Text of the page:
With kick-off virtually and, rather literally, around the corner, I headed back outside and over the road once more before heading on down Salisbury Road where the ground is located at the bottom of two rows of terraced houses, one either side of the narrow street. As it was, the sides were a little late coming out of the old viaduct archway where more modern doors allow the clubhouse and dressing rooms to link with the pitch on the other side, the players passing through a tea bar area to get there. They eventually did emerge from said doors via the tunnel (well, some tape and cones) and entered the pitch – which is fully barred off at the near side of a larger expanse of playing fields of which they themselves are within an open expanse of land, which offers walking routes etc.

The pitch has no other furniture immediately around it, though a small grassy mound does run the length of the near side and is backed with trees, a small road and the aforementioned streets of houses, with the remainder being open standing with no paved area in earnest, though an access road that allows parking on the grass behind the near-end goal and up against the viaduct does provide some respite if the weather isn’t quite playing ball. That’s the home of Broadheath Central and this is the story of the club itself….

History Lesson:

Broadheath Central Football Club was founded in 1922, but a previous incarnation of a Broadheath side served as a forerunner to Altrincham FC, prior to 1903 and I can’t find any details on whether the club had a senior side that may have competed in local leagues other than the Altrincham & District AFL – which the club won in 1956, 1966 and 1991, whilst also taking the league’s Challenge Cup in 1955, 1980, ’85, ’86 & 1990 and the Broadheath Central Cup in 1975, 1985 & 1987. The club then joined the Mid-Cheshire Division 2 in 1991 and won the title in their first season. They would spend the following five seasons playing in Division 1 before being relegated in 1997 whereupon a further tenure of four years were played in Division 2 until they were again champions and promoted in 2001. Relegated again in 2004, they remained in the Division 2 until 2008, when they resigned from the league after finishing bottom of the, now named, Cheshire League Division 2.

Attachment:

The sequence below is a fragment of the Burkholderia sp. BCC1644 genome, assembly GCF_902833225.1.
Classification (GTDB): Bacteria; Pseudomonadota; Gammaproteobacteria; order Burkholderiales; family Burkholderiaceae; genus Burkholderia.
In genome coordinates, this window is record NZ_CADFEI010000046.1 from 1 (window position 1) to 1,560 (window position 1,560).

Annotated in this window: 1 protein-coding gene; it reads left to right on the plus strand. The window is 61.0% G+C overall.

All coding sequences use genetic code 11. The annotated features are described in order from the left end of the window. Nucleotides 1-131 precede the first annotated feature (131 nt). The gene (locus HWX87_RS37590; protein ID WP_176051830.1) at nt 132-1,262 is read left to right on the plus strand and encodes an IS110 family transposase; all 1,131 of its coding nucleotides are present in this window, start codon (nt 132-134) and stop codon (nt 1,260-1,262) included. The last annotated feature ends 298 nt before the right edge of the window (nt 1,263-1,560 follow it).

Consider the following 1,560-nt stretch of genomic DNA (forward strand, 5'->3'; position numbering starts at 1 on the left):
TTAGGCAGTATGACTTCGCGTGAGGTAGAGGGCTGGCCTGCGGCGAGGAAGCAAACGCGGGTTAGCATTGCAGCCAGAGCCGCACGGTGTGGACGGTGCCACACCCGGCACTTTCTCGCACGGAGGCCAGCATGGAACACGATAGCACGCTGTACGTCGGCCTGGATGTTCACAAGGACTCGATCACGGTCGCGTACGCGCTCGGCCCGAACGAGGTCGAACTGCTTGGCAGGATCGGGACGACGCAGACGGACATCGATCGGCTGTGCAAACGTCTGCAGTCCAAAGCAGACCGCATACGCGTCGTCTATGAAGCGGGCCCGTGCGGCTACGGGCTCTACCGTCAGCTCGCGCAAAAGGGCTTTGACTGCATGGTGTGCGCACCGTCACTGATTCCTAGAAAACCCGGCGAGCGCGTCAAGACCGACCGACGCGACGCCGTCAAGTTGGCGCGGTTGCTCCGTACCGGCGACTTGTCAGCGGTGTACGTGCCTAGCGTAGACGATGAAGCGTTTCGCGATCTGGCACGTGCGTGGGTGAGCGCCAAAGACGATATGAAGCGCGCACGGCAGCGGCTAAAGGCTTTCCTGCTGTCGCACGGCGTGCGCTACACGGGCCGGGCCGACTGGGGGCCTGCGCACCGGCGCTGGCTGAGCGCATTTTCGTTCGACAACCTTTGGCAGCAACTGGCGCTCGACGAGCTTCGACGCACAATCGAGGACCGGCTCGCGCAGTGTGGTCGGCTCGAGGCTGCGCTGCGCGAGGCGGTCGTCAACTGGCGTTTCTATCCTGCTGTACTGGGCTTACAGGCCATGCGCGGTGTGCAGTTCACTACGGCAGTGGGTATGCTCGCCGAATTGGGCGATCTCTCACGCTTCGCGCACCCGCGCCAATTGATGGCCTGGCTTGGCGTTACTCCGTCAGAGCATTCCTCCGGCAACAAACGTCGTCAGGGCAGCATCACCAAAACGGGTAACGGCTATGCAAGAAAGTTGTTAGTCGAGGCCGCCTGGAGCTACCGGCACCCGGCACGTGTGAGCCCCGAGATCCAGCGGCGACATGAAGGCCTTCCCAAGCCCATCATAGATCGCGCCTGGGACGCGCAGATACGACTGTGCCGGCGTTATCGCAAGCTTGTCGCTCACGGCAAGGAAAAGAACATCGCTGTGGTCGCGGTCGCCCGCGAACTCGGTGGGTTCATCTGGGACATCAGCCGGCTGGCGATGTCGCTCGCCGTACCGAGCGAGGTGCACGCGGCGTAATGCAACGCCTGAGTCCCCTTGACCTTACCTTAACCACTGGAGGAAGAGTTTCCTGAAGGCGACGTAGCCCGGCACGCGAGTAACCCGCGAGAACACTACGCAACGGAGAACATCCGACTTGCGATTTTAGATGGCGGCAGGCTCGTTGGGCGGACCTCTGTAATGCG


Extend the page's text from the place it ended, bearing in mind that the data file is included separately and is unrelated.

BCFC

A welcome on a b(r)oad.

The club resurfaced in the Altrincham & District AFL, where they were an ever familiar name at the sharp end, winning the title on two occasions out of their seven campaigns there (and winning Division 2 in 2012) – and adding the 2012 Broadheath Central Cup and 2015 League Challenge Cup to their trophy cabinet – before their return back to the Cheshire League in 2016. Here, the club spent their first two years in the League 2 before being promoted after finishing up 4th last season, with this current one seeing Central again challenging for promotion from League 1 and looking to secure a runners-up placing, with 3rd at worst in the bag.

The match got going with Broadheath nearly taking an immediate lead, when a ball forward allowed #7 to just beat the onrushing Blacon ‘keeper to the ball, but he could only side-foot the gilt-edge chance wide with the goal at his mercy. Blacon responded, with #11 firing off-target, but they would go the one goal behind that they really ought to have already been just after the half-hour, when #17, Marc Bellingham showed great control to bring the ball down on his chest and fire high into the net, giving the visiting stopper little chance. 1-0, Central!

Match Action

Broadheath grab the opener!

However, Blacon weren’t just about to lie down and they finished the first forty-five strongly. First, #3, James Henry was set-up by #7’s ball back, only to miss the target, but after Broadheath had wastefully spurned a chance on goal from a free-kick, he would make amends. A good attack down the right flank ended with a low ball into the box finding Henry and this time he made no mistake in hitting the proverbial onion bag. One-a-piece and half-time arrived shortly afterwards.

The break consisted of a trip to the tea bar area where, despite the food menu seeming to be well stacked, I was informed that this part of the offerings were only about on kids footy days and so with me wanting to give the club some money for the day, I ended up with a cup of tea. Tea? Feck! This was, I think, the only time I’ve been in the effective referee’s room at a half-time interval too, but I’m not too sure if I can count this….

I think there’s bits missing

The tea bar, ft. referees!

My own personal table.

Back out onto the pitch the teams emerged after a short break and we were playing once more. As with the first-half, Broadheath began the stronger – #10’s good work ending with his ball in just evading the player arriving at the far post and #7’s free-kick rippling the side-netting as the home side looked to ensure it would be they who would take the second promotion spot. A rather funny moment came around this moment too as the Blacon stopper launched a kids ball high into the trees after not being all too pleased about it popping up in his vicinity!